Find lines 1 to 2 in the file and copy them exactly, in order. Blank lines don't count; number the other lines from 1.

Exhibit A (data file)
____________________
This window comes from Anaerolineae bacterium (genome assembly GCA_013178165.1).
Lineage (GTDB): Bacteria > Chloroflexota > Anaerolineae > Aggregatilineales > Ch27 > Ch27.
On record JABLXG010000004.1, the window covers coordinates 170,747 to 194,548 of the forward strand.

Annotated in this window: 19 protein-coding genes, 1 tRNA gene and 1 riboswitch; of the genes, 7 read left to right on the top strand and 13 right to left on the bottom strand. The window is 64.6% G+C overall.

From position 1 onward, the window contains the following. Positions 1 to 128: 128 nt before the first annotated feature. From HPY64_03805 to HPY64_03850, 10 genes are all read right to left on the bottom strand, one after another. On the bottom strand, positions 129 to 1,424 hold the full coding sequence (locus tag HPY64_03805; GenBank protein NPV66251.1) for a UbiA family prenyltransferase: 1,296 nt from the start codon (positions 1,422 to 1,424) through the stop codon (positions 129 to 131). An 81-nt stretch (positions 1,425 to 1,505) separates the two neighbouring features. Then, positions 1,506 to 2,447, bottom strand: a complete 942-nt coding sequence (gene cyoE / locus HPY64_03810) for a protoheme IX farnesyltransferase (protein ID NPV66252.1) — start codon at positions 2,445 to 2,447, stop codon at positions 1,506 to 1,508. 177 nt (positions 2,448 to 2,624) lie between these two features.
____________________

This window comes from Anaerolineae bacterium (genome assembly GCA_013178165.1).
Lineage (GTDB): Bacteria > Chloroflexota > Anaerolineae > Aggregatilineales > Ch27 > Ch27.